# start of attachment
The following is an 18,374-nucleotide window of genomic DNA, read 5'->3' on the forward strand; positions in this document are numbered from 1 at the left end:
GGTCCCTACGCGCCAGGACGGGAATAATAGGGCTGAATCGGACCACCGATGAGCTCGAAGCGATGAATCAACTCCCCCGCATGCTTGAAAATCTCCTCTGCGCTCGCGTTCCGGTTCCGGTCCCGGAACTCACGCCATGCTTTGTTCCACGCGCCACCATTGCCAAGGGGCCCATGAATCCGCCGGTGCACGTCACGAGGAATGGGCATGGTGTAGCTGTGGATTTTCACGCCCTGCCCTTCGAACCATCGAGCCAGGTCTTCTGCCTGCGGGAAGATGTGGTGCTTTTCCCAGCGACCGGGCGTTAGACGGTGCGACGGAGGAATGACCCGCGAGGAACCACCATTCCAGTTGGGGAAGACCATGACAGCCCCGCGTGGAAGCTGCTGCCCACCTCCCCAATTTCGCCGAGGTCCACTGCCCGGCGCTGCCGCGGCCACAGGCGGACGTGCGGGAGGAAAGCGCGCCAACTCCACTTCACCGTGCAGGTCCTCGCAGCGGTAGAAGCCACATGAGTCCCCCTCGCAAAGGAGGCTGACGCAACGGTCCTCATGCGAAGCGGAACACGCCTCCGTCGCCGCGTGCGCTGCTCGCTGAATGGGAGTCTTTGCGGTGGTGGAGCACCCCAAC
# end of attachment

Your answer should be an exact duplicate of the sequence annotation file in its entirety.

The following is an 18,374-nucleotide window of genomic DNA, read 5'->3' on the forward strand; positions in this document are numbered from 1 at the left end:
GGTCCCTACGCGCCAGGACGGGAATAATAGGGCTGAATCGGACCACCGATGAGCTCGAAGCGATGAATCAACTCCCCCGCATGCTTGAAAATCTCCTCTGCGCTCGCGTTCCGGTTCCGGTCCCGGAACTCACGCCATGCTTTGTTCCACGCGCCACCATTGCCAAGGGGCCCATGAATCCGCCGGTGCACGTCACGAGGAATGGGCATGGTGTAGCTGTGGATTTTCACGCCCTGCCCTTCGAACCATCGAGCCAGGTCTTCTGCCTGCGGGAAGATGTGGTGCTTTTCCCAGCGACCGGGCGTTAGACGGTGCGACGGAGGAATGACCCGCGAGGAACCACCATTCCAGTTGGGGAAGACCATGACAGCCCCGCGTGGAAGCTGCTGCCCACCTCCCCAATTTCGCCGAGGTCCACTGCCCGGCGCTGCCGCGGCCACAGGCGGACGTGCGGGAGGAAAGCGCGCCAACTCCACTTCACCGTGCAGGTCCTCGCAGCGGTAGAAGCCACATGAGTCCCCCTCGCAAAGGAGGCTGACGCAACGGTCCTCATGCGAAGCGGAACACGCCTCCGTCGCCGCGTGCGCTGCTCGCTGAATGGGAGTCTTTGCGGTGGTGGAGCACCCCAAC